Flowers for other purposes.
Some of the flowers we grow are edible and we sell those at market. We’ve had a local natural esthetician buy flowers for making skin care products like hyrodsols. In the past, I worked on farms that grew medicinal herbs and many of them are flowers. I’ve made flower essences before. Or flower oils for topical use (like we make arnica oil each year with arnica flowers to help our farming aches and pains). When eating flowers or using them for skin care or medicine, it’s even more important to be able to use pesticide-free flowers.
What have flowers given the farm?
Our farm is both certified Organic and a certified Bee Friendly Farm. This means we take our responsibility very seriously to always provide an abundance of flowering plants on the farm.
Habitat and protected spaces.
Cut flowers have tall stems. And the plants stay in place over a long period of the season. We notice garden snakes, toads, birds flying and resting among the branches, ground beetles, and other beneficial Predatory insects. Many species are getting a yield among the flowers.
This is one of our most important practices on the farm. This helps build out soil. Its what allows us to farm without any pesticides. With crop rotation, it’s important to have different species of plants to rotate around the farm each year. That way when something like flea beetles overwinters in the soil, we can plant something there the next year that isn’t appealing to flea beetles.
In any one bed, we likely have 10 or more different cut flowers. These are different species, which make different above ground parts but also different types of roots.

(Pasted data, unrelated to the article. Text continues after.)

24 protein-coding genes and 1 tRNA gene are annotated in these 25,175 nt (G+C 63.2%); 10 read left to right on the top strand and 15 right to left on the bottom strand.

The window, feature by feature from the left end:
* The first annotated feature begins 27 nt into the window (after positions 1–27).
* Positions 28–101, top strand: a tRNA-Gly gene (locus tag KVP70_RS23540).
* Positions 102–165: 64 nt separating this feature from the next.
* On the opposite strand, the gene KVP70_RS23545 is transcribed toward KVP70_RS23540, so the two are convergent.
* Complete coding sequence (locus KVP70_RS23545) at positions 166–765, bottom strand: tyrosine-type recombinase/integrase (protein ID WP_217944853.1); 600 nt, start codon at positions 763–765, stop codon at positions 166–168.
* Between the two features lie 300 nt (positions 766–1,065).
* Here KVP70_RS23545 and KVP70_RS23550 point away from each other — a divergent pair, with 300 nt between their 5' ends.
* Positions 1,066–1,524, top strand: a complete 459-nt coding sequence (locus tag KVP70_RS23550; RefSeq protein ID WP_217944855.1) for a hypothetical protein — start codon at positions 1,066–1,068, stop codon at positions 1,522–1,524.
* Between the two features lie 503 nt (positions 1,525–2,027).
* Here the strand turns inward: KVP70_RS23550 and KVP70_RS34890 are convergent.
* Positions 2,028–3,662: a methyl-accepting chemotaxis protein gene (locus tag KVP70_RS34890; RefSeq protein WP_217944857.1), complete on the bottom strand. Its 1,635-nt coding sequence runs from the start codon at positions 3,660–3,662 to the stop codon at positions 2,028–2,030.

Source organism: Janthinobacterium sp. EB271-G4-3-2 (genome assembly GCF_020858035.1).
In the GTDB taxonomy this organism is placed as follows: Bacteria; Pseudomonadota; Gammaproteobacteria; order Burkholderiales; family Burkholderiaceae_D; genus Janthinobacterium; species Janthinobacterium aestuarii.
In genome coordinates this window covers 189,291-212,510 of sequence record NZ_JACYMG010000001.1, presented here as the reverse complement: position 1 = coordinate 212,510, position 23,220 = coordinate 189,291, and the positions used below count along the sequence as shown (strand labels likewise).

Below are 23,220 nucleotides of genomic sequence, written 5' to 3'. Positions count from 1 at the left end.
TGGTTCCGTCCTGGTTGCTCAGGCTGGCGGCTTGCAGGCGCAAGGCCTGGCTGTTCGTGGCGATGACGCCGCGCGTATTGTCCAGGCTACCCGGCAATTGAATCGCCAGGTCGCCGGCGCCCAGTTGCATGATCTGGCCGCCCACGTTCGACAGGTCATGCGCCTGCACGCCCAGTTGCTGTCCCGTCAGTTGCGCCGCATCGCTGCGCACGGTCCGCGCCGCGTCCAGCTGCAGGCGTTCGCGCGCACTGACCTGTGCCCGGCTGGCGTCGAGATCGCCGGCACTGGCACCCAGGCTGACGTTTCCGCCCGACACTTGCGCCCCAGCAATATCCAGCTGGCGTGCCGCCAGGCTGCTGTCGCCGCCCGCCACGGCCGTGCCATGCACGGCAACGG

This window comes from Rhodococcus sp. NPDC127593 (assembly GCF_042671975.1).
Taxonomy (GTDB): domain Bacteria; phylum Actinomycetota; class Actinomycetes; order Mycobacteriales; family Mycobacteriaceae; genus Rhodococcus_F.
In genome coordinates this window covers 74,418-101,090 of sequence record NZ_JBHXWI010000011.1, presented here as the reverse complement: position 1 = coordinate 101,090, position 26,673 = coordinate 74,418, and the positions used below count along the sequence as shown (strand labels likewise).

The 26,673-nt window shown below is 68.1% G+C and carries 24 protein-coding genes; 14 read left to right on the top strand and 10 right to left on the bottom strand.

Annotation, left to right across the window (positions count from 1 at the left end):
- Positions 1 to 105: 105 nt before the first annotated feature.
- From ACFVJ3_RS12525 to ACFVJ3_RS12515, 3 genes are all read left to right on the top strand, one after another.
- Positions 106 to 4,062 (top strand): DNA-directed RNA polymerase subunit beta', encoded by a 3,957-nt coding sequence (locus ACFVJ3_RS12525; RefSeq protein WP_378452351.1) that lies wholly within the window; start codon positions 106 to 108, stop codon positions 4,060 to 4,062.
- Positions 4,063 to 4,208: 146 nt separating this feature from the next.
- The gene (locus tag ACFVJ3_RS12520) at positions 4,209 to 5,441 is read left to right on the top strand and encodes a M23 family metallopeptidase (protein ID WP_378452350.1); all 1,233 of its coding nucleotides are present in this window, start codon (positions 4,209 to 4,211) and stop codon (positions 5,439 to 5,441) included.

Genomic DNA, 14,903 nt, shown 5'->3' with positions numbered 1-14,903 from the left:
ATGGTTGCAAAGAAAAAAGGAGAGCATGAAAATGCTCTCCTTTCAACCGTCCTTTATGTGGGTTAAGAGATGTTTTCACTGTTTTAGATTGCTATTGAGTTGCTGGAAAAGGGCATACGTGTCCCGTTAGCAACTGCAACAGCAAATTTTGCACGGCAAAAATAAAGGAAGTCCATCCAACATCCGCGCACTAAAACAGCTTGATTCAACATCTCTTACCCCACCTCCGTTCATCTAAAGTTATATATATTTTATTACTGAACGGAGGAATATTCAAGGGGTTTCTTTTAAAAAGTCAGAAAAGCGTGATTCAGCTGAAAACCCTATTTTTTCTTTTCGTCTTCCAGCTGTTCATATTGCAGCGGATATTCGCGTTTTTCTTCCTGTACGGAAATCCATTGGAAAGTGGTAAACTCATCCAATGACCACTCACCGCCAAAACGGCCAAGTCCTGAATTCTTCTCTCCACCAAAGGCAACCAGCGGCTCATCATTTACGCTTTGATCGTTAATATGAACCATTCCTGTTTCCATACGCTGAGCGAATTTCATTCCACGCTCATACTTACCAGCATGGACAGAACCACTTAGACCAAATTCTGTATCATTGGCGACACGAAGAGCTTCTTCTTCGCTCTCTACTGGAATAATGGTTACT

In some cases, new ways of seeing our vegetable crops.
For example, we now grow broccolini with the mindset of a flower farmer (because broccolini and broccoli and cauliflower are all the budding flowers of a plant) so we cut the stems low on the plant in order to get longer and more broccolini stems. Or Cress. It used to be a tough call whether to grow it throughout the season even though it always sold well and is delicious and so nutritious. Now we can also use the seed pods in bouquets once the plant has bolted to a flower stalk. (As seed growers, we have also been able to harvest seed from cress – making this a plant we can harvest for different reasons and different stages of its life. This gives us a more intimate feeling with the plants rather than if we just harvested it at its adolescent stage for the herb – we get to experience and enjoy and impact its full life cycle.
Yes I’ve mentioned biodiversity but the diversity on our farm offers other benefits. Every season has unique challenges, and the weather is so variable (and getting increasingly variable). We have some crop failures every year and it’s been so important for us to have diversity of crops. Diversity is a risk management practice for us – helping reduce financial stress that comes with a crop failure.
This week, from July 18th to 24th is Canadian Flowers Week.
This is a week to celebrate all of these important reasons to choose local flowers.
In the past, there were many more Canadian flower farmers before it became such a global industry. It is now a fairly rare thing in Canada to be able to buy local flowers.
Happily, there is now a resurgence of people interested in becoming flower farmers and there are more and more people asking for local flowers.